Jack Zenger is the CEO of Zenger/Folkman, a leadership development consultancy. He is a coauthor of the October 2011 HBR article “Making Yourself Indispensable” and the book Speed: How Leaders Accelerate Successful Execution (McGraw Hill, 2016). Connect with Jack at twitter.com/jhzenger.
An exceptional leader we know would occasionally get a question from his direct reports in a variety of forms but with the common message, “Do you want this done fast or right?” His answer was always the same: “Yes!” He chose not to compromise on either dimension. For this leader and for most highly effective leaders we know, making mistakes is not an option. But neither is slowing down.
Over the last few years we’ve been increasingly interested in the impact of a leader’s preference for speed versus a “slow and steady” mode of operation. It’s clear that overall, organizational processes, communications, and human interactions in the world are speeding up. Many organizations are looking for ways to become more agile. Perhaps leaders worry that their organizations cannot move faster if their employees operate slowly.
We created an assessment to measure an individual’s preference for moving at a slow or fast pace. In the assessment, we also measured preference for quality versus quantity. After gathering data on more than 5,000 leaders across the globe, we discovered a strong tendency for those with a fast pace to also have a strong preference toward quantity rather than quality of work. Fifty-eight percent of respondents have this preference. We also noticed that 19% had a stronger quality focus and a slower pace. This group was concerned that working faster could create errors or mistakes. Their tendency was to slow down in order to maintain high quality. (If you would like to evaluate your own pace and see how you compare, you can take it here. It’s free but we ask for your email address.)
We meet many groups that, when challenged to work faster, worry doing so will cause errors and poor quality. The group we were interested in for this research, however, was the people who preferred a faster pace but also had a quality focus. Is this really possible? And what does it take for a leader to have both high quality and fast pace?
To research this question, we turned to another data set, one that includes information on more than 75,000 leaders. This data set contained 360-degree assessments with ratings from an average of 13 raters. In the dataset we measured a leader’s speed and their quality of output. We identified a group of leaders who were in the top quartile on both speed and quality and compared this group to all other leaders in the database. We computed statistical tests on 49 leadership behaviors. We sought to identify the most differentiating behaviors of leaders who were rated as having high levels of both speed and quality. What did they do differently from other leaders? All of the 49 behaviors were statistically significant, so we were searching for those that differentiated most powerfully.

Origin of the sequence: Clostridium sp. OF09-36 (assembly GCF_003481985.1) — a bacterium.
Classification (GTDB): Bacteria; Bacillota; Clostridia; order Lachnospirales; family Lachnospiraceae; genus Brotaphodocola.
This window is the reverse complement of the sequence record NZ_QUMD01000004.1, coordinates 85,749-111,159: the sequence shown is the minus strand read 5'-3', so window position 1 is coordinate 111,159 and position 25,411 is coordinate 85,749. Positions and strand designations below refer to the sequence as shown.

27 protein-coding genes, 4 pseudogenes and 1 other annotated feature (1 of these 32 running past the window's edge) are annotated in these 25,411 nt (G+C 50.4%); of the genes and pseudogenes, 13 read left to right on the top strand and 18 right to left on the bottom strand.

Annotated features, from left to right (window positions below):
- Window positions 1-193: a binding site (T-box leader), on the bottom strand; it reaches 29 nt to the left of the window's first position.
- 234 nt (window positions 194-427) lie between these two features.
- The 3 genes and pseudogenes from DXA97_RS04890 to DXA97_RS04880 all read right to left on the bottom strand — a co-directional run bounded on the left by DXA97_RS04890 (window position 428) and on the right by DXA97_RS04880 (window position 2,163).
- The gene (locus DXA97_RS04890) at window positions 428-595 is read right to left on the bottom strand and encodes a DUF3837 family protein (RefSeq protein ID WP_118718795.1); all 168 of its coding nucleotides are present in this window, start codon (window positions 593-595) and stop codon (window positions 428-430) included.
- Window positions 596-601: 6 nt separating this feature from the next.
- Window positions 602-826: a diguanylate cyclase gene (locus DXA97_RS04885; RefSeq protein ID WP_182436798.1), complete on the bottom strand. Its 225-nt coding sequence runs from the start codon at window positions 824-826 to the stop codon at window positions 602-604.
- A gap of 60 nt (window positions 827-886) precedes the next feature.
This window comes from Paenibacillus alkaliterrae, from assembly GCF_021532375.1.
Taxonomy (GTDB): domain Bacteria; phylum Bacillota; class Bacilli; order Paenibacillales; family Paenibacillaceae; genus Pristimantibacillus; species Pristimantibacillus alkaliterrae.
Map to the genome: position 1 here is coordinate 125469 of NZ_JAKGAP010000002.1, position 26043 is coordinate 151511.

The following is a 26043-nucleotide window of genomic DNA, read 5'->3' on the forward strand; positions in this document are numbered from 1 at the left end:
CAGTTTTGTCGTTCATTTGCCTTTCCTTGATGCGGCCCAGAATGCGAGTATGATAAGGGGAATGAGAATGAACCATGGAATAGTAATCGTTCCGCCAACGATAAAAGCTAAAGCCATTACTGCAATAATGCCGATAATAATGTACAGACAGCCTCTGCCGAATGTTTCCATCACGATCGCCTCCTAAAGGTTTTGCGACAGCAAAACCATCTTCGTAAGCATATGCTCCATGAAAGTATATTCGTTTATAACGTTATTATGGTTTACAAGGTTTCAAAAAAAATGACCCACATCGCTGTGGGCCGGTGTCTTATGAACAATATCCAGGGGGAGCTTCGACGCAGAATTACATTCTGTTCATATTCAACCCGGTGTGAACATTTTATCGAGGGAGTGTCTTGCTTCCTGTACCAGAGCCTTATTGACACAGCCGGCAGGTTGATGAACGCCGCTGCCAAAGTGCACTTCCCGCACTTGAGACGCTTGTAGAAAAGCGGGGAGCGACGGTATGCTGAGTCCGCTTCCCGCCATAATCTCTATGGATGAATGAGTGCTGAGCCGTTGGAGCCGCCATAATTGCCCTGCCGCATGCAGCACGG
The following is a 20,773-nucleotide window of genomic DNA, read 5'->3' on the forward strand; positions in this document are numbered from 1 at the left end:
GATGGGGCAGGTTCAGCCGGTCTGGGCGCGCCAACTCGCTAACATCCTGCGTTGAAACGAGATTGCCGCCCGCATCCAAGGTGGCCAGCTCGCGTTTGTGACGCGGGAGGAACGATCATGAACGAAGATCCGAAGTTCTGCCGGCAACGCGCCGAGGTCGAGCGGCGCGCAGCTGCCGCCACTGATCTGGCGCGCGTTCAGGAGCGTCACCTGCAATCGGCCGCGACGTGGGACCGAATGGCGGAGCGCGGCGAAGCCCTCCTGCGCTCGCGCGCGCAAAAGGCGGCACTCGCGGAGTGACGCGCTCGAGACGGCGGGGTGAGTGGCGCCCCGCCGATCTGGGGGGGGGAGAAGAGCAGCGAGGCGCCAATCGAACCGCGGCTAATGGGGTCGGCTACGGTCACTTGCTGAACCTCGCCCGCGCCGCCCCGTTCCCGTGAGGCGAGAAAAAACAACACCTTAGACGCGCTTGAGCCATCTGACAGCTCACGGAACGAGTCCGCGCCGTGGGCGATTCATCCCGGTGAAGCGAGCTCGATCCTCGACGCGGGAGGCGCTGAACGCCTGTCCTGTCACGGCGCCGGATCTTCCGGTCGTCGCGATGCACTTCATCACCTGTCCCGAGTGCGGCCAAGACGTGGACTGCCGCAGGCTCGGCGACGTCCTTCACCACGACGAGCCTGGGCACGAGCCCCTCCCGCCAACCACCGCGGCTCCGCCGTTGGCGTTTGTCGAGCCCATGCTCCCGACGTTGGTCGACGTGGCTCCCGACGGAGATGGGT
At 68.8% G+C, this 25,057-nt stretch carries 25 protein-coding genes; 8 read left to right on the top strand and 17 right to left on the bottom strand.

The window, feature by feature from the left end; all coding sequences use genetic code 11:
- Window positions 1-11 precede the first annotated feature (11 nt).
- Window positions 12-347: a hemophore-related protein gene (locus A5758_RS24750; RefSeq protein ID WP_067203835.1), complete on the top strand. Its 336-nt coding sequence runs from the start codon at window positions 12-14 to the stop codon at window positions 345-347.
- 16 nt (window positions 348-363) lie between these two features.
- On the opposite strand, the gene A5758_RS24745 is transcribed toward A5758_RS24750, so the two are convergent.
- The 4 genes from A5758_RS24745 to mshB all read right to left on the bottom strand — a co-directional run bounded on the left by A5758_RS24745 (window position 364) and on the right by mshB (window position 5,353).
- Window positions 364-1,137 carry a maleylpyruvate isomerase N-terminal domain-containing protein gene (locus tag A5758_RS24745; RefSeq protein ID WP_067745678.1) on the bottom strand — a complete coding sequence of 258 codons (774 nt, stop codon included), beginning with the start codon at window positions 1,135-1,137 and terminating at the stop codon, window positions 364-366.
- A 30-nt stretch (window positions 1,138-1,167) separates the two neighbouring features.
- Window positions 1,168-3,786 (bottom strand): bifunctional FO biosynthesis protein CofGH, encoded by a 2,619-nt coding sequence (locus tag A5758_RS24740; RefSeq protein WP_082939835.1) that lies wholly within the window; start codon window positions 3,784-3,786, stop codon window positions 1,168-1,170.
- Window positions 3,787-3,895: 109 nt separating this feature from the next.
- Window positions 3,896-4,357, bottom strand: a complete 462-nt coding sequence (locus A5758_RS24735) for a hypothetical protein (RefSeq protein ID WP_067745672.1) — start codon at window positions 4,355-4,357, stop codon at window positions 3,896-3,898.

The analysis identified seven unique factors that appear to identify what it takes to combine these two seemingly contradictory critical leadership goals.
- Provide clear strategic perspective. Leaders rated as having both high speed and high quality were absolutely clear about the vision and direction of the organization. They were also rated as better at taking a longer term, broader view. They were effective at defining that perspective and then sharing their insights with others so the strategy could be translated into challenging, meaningful goals and objectives. Naturally, knowing where the organization is going and which direction is correct would increase both speed and quality. Without a clear map, people get lost and waste a good deal of time.
- Set stretch goals and maintain high standards. Stretch goals have a natural tendency to increase speed. People will stay busy without stretch goals but will not accomplish as much. Stretch goals can increase our effort. To ensure quality these leaders also set high standards so that others knew exactly what high quality work looked like.
- Communicate powerfully. When everyone understands where they are going, what problems need to be resolved and where projects are in terms of milestones, both speed and quality increase. When people are uninformed, confused or given misleading direction, errors occur and work slows.
- Have the courage to change. Speedy leaders with high quality output became the champions of change. They were excellent at marketing projects, programs or products. Slow leaders who produce poor quality resist change.
- Consider external perspectives. Leaders who were consumed with an internal focus on the organizational problems and concerns tended to miss big shifts in the environment and customer’s preferences. This led to speed reductions and quality problems. The leaders who were top in speed and quality are skilled at looking outside the organization and identifying trends and changing mindsets early.
- Inspire and motivate others. These leaders have the ability to inspire people in the organization. Direct reports felt they were on a mission and that what they did was essential. Direct reports of uninspiring leaders feel that they just have a job and they work for their pay. Most leaders know how to push other to accomplish objectives but these leaders know how to create a pull where others wanted to deliver both excellence and speed.
- Innovate. Leaders with fast execution and high quality were always looking for a fresher, faster, more efficient way to deliver. Having a desire to increase both speed and quality using standard procedures is often impossible and therefore requires new innovative procedures. Leaders who look for innovative solutions find a way to have the best of both worlds.
An increasing number of roles require high speed combined with high quality. We believe this achievement is possible.